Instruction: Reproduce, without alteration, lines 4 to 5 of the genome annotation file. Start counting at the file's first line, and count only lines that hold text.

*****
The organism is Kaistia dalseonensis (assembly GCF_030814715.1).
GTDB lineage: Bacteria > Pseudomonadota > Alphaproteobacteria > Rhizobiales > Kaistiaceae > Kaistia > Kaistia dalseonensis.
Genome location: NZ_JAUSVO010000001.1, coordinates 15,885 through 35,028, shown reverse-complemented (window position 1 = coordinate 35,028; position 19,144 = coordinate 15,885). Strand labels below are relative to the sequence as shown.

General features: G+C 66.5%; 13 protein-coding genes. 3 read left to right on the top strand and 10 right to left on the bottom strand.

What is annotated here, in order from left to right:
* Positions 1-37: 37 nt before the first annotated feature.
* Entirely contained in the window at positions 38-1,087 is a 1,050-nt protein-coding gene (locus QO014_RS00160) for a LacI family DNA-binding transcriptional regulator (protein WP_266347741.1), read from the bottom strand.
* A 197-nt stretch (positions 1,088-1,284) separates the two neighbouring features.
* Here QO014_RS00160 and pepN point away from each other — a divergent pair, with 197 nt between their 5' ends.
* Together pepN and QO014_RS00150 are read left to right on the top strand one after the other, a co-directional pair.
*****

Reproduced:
General features: G+C 66.5%; 13 protein-coding genes. 3 read left to right on the top strand and 10 right to left on the bottom strand.

What is annotated here, in order from left to right: